We don’t seek out other expats. I can talk football with ex-Congressman Joe Scarborough, the host of the hot show Morning Joe who assumes I’m an authority on Manchester United because I grew up in Newton Heath, the birthplace of the club. Tina is happy to host book-launches for writers on the wing – Ian McEwan, Frances Osborne, Andrew Roberts, Christopher Hitchens and Simon Sebag Montefiore. On the Sundays when our son and daughter are home from college we take a 10-minute taxi to reach the only joint in the whole of the United States of America where breakfast comes with real tea, expat Nicky Perry’s Tea & Sympathy café on Greenwich Avenue at 13th street. There you might bump into other expats like Rupert Everett repelled by the dishwater served elsewhere. Oh, yes, and the work that brought us here. Doors kept opening for us, but that’s not exceptional. They do for many in a fiercely competitive business culture that changes so very rapidly and is extraordinarily receptive to strangers. Everyone’s a stranger for five minutes, then they’re your best friend Tom, Dick and Mary. That’s one reason why the city attracts so many immigrants; I can’t prove it but I guess most of the people thronging Manhattan were born somewhere else, in America or overseas. It’s a pity that anxiety since 9/11 means entry is harder and some very bright graduates have to take their inventiveness and energies back home. I wrote a book on the history of innovation and was stunned to find how many of the elements of modern life were seeded here, not just the iPod.

I sniffed as much as anyone at the boosterism satirised by Sinclair Lewis in his novel, Babbitt but I have grown to admire the can-do attitude and the habits of enterprise, openness, freedom and generosity. Philanthropy flourishes in hundreds of fund-raisers large and small and newcomers are expected to join in or be thought as cheap. It’s an agreeable way to widen one’s circle. Tina and I have made countless friends in the course of organising fund raisers for Phoenix House drug rehab; PEN; the Children’s Blood Foundation; the American Institute for Stuttering and Job Path.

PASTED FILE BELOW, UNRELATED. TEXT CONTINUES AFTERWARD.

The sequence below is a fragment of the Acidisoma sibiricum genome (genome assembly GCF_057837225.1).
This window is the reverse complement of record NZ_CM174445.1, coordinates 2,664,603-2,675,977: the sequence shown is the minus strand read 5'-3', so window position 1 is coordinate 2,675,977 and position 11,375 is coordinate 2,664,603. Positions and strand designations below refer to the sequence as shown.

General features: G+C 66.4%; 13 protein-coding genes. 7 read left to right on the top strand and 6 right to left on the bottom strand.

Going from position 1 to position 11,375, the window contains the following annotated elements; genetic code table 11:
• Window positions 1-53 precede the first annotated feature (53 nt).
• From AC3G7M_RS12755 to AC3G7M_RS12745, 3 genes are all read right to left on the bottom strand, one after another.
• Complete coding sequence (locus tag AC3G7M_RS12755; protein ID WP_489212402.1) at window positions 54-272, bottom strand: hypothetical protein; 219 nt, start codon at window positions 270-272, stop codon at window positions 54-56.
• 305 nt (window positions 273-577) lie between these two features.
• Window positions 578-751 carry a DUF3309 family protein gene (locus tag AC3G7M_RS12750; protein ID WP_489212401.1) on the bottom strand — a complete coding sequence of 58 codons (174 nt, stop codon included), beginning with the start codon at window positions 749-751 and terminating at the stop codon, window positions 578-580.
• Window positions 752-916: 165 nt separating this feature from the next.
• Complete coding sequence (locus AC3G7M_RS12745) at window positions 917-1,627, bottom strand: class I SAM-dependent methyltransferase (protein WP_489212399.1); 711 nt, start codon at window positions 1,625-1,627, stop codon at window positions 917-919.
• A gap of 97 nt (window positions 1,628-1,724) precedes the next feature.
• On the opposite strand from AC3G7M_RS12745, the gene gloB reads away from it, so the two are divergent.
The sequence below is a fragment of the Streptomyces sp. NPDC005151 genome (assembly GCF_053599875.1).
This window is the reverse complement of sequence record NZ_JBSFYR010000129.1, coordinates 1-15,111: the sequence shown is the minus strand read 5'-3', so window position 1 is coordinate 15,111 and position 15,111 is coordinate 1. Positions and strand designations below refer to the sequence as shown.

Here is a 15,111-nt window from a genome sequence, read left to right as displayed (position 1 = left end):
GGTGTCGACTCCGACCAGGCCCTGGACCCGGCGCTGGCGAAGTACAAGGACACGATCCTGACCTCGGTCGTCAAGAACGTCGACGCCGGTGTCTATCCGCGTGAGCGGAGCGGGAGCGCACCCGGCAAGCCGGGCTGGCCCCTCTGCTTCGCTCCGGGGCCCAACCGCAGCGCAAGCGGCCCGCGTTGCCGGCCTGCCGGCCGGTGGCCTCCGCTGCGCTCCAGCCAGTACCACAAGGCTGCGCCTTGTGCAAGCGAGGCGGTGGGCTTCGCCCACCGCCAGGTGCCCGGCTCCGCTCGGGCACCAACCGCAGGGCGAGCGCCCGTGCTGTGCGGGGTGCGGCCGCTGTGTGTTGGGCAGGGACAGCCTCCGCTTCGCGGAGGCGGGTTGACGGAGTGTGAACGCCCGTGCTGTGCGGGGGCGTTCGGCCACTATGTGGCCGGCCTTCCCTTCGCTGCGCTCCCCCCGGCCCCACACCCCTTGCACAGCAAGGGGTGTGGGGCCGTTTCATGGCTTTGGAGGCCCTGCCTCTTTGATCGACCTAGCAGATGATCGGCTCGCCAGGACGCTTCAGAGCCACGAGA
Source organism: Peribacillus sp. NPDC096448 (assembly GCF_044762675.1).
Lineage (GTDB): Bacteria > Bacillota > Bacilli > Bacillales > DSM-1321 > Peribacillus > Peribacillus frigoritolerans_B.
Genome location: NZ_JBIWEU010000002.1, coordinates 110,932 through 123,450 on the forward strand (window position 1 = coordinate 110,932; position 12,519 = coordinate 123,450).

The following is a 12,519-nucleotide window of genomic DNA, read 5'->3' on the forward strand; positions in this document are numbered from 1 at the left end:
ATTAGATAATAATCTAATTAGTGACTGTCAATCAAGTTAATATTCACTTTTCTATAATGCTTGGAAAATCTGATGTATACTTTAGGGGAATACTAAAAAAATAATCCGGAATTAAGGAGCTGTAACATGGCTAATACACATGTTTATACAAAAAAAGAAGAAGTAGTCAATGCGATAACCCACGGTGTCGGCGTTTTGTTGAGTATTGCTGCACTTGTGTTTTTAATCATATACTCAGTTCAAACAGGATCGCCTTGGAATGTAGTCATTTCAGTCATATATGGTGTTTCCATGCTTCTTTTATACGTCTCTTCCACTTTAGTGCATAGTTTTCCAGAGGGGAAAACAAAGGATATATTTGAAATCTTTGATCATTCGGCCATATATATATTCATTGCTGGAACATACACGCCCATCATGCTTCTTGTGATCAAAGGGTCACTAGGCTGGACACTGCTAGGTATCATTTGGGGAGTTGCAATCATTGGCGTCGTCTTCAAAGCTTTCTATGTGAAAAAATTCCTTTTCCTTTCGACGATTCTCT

The spirit of enterprise is manifest in how many people run or want to run something of their own. Our beach cottage on Long Island is cleaned by a limited corporation, which is only to say that the woman who does it has incorporated herself. Ownership comes naturally to Americans, and with it an absence of that animosity to ownership that was marked when I was in Britain. Everywhere you go in America you will at some stage of the week find yourself dealing with an owner, and the adventure bug will bite you. Many small businesses are started out by a couple maxing out on their credit cards. Of course many fail, but failure is by no means the question mark it is elsewhere.

Recently I attended a conference of innovators cheering each other on. Most had stories to tell of failing, and getting up again; they were there to be honoured with Edison awards for enterprise. Nowadays, even after the burst of one dot-com bubble and the financial crash, the elevators (not lifts) in every city skyscraper invariably yield enticing fragments of cyber gossip (“Mary has an idea for a new website, keeping it quiet”).

Having succeeded in getting Vanity Fair into the black and reviving The New Yorker, Tina herself two years ago started an online news magazine, the dailybeast, which already has 4.8 million unique visitors monthly and just won the Min award as the best new site.

As for me, at the age of 81. I am still being set to work – lecturing, moderating debates, and helping to create an exhibition on innovation.Am I to be denied the benefits of ageism, left to recede over a book and a bottle of the wine?

We’re American citizens now with a son of 24 and a daughter of 19, but happy we’re able to remain British subjects. We miss many things we left behind – the still teeming literary culture, the vigour and variety of the newspapers, the BBC on its good days, the minor courtesies of daily life, and irony, incomprehensible to American ears. And yes, we cheer when Britain does well. Did I tell you, I’ll say, I was there when England won the World Cup?

Harold Evans’ autobiography, My Paper Chase, is published in paperback this month by Little Brown.